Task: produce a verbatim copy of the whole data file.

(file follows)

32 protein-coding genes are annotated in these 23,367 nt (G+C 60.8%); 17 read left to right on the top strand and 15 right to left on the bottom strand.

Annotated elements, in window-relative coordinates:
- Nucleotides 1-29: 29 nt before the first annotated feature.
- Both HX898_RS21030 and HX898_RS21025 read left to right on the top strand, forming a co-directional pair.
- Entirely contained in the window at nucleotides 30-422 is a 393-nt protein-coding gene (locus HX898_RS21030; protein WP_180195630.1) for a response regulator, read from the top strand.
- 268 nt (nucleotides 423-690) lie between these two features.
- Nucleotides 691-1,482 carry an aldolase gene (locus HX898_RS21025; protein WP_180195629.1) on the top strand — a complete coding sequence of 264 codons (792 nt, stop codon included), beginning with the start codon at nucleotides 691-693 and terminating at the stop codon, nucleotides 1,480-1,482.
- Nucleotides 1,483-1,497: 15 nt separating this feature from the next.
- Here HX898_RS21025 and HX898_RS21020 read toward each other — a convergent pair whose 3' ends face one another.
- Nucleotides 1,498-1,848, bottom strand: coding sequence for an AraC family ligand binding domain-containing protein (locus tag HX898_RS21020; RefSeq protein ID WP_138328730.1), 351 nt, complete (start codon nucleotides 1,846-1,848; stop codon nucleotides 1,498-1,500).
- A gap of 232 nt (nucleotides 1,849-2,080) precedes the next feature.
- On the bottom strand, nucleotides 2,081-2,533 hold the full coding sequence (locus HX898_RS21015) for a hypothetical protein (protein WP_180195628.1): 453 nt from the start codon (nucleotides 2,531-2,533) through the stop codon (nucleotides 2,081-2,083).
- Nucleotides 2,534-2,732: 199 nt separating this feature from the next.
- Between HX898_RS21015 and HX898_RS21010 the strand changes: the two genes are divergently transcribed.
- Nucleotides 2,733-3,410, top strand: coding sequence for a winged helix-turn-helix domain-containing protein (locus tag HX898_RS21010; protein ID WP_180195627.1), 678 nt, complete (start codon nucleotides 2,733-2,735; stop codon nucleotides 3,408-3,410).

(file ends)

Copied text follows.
32 protein-coding genes are annotated in these 23,367 nt (G+C 60.8%); 17 read left to right on the top strand and 15 right to left on the bottom strand.

Annotated elements, in window-relative coordinates:
- Nucleotides 1-29: 29 nt before the first annotated feature.
- Both HX898_RS21030 and HX898_RS21025 read left to right on the top strand, forming a co-directional pair.
- Entirely contained in the window at nucleotides 30-422 is a 393-nt protein-coding gene (locus HX898_RS21030; protein WP_180195630.1) for a response regulator, read from the top strand.
- 268 nt (nucleotides 423-690) lie between these two features.
- Nucleotides 691-1,482 carry an aldolase gene (locus HX898_RS21025; protein WP_180195629.1) on the top strand — a complete coding sequence of 264 codons (792 nt, stop codon included), beginning with the start codon at nucleotides 691-693 and terminating at the stop codon, nucleotides 1,480-1,482.
- Nucleotides 1,483-1,497: 15 nt separating this feature from the next.
- Here HX898_RS21025 and HX898_RS21020 read toward each other — a convergent pair whose 3' ends face one another.
- Nucleotides 1,498-1,848, bottom strand: coding sequence for an AraC family ligand binding domain-containing protein (locus tag HX898_RS21020; RefSeq protein ID WP_138328730.1), 351 nt, complete (start codon nucleotides 1,846-1,848; stop codon nucleotides 1,498-1,500).
- A gap of 232 nt (nucleotides 1,849-2,080) precedes the next feature.
- On the bottom strand, nucleotides 2,081-2,533 hold the full coding sequence (locus HX898_RS21015) for a hypothetical protein (protein WP_180195628.1): 453 nt from the start codon (nucleotides 2,531-2,533) through the stop codon (nucleotides 2,081-2,083).
- Nucleotides 2,534-2,732: 199 nt separating this feature from the next.
- Between HX898_RS21015 and HX898_RS21010 the strand changes: the two genes are divergently transcribed.
- Nucleotides 2,733-3,410, top strand: coding sequence for a winged helix-turn-helix domain-containing protein (locus tag HX898_RS21010; protein ID WP_180195627.1), 678 nt, complete (start codon nucleotides 2,733-2,735; stop codon nucleotides 3,408-3,410).